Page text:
Fair ball, usually judged a home run since usually foul poles are above the outfield fence.
The foul Pole is to aide the umpire in determining if a baseball hit is fair or foul. The Foul pole is in fair territory, so if the ball hits the pole it is a fair ball, and would count as a home run. If it misses the pole outside of the playing field it is a foul ball (out of play) This is why it is called a 'Foul Pole" It could have been called a Fair Pole as it is in fair territory, but the powers that be decided on "Foul Pole" and "Foul Line"
no its a dead ball for hitting the foul pole, ground rule double
The "foul pole," those tall yellow poles on the outfield walls that mark the foul lines vertically, are actually in fair territory. So if a long fly ball strikes a foul pole, it's a fair ball (and a home run!)
Yes, it is a home run if the baseball hits the foul pole.
It makes it easier to call a home run or a foul ball. The call is made by standing on the baseline and looking into the outfield, but the ball is small and mistakes can be made. By putting the screen up the ball that doesn't hit the screen is usually so far fair that its easy to make the call. Since home runs generally 'hook' around the pole, the screen extends from the foul pole into fair ground because if it hooks foul, it also tends to be fairly obvious. If the ball HITS the foul pole its fair and that also tends to be obvious too, usually the deflection is immediately noticed. Mistakes still get made though. I have seen a play where a player hit a short home run over the left field wall which bounced back out, and was fielded by the left fielder. The ball was definitely gone on the replay, but the umpire somehow had a poor view of the play. The way the ball bounced looked more like a shot off the outfield wall than a home run.
It is a foul ball and runners return to the base they occupied at the time of the pitch. If the batter has less than two strikes, it is a strike. If the batter has two strikes, it remains two strikes, unless the batter was bunting, in which case the batter is out.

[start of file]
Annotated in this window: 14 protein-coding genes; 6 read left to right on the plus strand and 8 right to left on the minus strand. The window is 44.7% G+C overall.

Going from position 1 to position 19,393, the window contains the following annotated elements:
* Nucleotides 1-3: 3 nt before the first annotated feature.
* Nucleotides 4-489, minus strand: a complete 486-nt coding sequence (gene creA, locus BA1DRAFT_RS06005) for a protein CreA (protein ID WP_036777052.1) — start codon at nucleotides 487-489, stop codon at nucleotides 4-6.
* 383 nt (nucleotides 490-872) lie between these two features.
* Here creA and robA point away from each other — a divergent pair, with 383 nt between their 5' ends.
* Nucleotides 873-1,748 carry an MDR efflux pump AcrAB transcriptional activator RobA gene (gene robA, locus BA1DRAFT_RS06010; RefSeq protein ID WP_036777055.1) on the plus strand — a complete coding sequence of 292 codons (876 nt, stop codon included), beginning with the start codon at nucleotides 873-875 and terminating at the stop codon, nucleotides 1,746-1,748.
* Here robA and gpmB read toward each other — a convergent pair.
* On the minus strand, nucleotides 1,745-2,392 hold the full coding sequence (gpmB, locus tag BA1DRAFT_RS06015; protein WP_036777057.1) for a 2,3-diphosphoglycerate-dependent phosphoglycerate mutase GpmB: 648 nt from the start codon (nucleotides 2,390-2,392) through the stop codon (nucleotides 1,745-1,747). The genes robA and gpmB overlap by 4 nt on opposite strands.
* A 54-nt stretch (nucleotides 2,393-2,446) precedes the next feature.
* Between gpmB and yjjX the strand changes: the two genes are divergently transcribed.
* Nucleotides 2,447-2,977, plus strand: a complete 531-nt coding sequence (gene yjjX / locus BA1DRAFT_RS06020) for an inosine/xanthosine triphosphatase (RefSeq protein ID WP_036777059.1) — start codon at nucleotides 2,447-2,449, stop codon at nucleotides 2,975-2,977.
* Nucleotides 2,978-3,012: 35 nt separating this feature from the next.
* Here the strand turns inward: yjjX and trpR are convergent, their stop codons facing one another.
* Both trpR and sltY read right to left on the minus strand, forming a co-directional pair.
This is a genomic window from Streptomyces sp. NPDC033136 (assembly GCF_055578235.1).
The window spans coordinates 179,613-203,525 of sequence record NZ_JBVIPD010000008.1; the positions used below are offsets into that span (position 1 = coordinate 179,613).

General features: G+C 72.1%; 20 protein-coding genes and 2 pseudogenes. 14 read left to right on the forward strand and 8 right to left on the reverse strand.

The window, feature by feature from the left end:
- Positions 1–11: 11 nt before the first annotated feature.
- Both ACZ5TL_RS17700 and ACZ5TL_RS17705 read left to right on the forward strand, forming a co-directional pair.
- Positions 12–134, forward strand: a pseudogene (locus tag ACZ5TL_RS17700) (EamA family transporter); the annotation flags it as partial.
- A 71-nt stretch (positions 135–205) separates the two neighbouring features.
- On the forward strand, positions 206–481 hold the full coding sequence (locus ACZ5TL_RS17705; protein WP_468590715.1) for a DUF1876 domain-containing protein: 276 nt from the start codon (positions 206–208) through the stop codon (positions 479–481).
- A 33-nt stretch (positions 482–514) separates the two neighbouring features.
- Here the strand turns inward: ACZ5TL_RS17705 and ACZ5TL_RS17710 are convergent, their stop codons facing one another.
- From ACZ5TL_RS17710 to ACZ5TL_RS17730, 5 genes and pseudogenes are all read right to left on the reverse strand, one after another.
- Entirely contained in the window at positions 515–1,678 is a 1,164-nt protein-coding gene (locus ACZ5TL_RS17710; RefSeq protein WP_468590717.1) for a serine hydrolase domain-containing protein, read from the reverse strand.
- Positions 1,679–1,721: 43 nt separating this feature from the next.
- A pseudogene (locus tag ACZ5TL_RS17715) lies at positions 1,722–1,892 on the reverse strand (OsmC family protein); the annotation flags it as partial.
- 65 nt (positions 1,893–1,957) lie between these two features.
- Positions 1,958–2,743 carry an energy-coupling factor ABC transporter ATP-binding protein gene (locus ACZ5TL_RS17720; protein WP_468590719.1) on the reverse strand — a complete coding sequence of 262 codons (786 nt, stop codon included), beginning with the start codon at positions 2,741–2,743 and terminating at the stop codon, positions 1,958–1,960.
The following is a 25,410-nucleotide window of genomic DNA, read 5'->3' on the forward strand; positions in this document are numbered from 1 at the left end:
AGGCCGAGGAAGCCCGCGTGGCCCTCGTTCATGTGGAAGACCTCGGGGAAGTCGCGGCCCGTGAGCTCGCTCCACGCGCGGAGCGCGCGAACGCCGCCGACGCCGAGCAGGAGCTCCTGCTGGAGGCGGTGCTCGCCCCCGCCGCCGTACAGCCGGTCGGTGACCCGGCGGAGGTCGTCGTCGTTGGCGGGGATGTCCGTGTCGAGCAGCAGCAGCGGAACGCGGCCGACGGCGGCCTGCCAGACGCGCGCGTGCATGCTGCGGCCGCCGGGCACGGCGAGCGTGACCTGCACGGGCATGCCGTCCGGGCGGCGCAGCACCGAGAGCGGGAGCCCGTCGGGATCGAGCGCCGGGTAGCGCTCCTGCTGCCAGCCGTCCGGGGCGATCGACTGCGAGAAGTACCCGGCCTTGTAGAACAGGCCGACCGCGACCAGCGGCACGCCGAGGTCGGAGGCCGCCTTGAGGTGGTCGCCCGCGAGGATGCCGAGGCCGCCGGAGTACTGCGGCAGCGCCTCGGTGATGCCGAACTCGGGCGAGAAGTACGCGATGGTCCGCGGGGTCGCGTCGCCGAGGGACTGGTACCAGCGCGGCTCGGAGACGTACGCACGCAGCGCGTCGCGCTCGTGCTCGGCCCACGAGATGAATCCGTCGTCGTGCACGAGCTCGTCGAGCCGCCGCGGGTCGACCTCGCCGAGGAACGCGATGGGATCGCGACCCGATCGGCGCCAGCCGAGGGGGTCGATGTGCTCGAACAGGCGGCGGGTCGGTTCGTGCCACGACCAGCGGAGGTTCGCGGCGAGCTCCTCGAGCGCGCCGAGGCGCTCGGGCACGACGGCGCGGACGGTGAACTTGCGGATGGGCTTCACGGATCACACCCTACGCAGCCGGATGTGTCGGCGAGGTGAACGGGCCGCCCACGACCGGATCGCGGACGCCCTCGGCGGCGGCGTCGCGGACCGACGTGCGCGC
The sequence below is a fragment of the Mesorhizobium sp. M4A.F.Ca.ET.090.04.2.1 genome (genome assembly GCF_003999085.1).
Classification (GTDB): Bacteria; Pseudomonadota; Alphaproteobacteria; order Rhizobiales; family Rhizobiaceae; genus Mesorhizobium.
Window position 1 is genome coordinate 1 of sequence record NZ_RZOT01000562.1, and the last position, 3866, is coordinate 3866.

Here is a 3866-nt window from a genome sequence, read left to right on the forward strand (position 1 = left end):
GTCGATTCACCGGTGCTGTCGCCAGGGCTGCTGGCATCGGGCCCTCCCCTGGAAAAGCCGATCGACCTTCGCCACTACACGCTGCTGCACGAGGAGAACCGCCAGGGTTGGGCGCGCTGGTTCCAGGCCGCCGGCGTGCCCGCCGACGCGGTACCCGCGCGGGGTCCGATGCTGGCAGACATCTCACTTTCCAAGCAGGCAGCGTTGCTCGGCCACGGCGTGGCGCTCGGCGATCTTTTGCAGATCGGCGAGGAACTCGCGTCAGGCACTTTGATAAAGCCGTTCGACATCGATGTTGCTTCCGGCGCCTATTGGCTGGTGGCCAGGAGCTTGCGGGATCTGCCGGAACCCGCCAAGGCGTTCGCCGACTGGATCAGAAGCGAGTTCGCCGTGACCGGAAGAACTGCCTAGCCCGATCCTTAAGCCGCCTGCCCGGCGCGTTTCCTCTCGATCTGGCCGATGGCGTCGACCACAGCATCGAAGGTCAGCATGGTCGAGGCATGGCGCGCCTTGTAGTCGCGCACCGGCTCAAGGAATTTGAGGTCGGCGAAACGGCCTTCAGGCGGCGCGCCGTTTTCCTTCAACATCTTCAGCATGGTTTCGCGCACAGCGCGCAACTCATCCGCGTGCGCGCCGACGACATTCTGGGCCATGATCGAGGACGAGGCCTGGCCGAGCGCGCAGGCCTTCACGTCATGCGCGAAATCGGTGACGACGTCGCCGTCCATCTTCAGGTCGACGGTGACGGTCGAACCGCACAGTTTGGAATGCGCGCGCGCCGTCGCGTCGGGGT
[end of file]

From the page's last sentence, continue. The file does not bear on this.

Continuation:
The ball is fairImproved answer:If this takes place BEFORE either first or third base, the ball is FOULIf the ball makes first contact with the ground PAST first or third on the chalk line and rolls foul, the ball is FAIR.
MLB Rule 2.00 concerning the definition of a foul ball, found below, states that the ball would be considered foul: " A FOUL BALL is a batted ball that settles on foul territory between home and first base, or between home and third base, or that bounds past first or third base on or over foul territory, or that first falls on foul territory beyond first or third base, or that, while on or over foul territory, touches the person of an umpire or player, or any object foreign to the natural ground.A foul fly shall be judged according to the relative position of the ball and the foul line, including the foul pole, and not as to whether the infielder is on foul or fair territory at the time he touches the ball.Rule 2.00 (Foul Ball) Comment: A batted ball not touched by a fielder, which hits the pitcher's rubber and rebounds into foul territory, between home and first, or between home and third base is a foul ball. "
when a foul is committed in volleyball that team/side losses that point and gives the other side the serve.
According to MLB Rule 2.00: "A FOUL TIP is a batted ball that goes sharp and direct from the bat to the catcher's hands and is legally caught. It is not a foul tip unless caught and any foul tip that is caught is a strike, and the ball is in play. It is not a catch if it is a rebound, unless the ball has first touched the catcher's glove or hand." "A FOUL BALL is a batted ball that settles on foul territory between home and first base, or between home and third base, or that bounds past first or third base on or over foul territory, or that first falls on foul territory beyond first or third base, or that, while on or over foul territory, touches the person of an umpire or player, or any object foreign to the natural ground. A foul fly shall be judged according to the relative position of the ball and the foul line, including the foul pole, and not as to whether the infielder is on foul or fair territory at the time he touches the ball." Therefore, by definition, a foul tip cannot go 'high' enough to be caught for an out. Any pitched ball the batter fouls into the air is a 'foul ball' and not a 'foul tip'.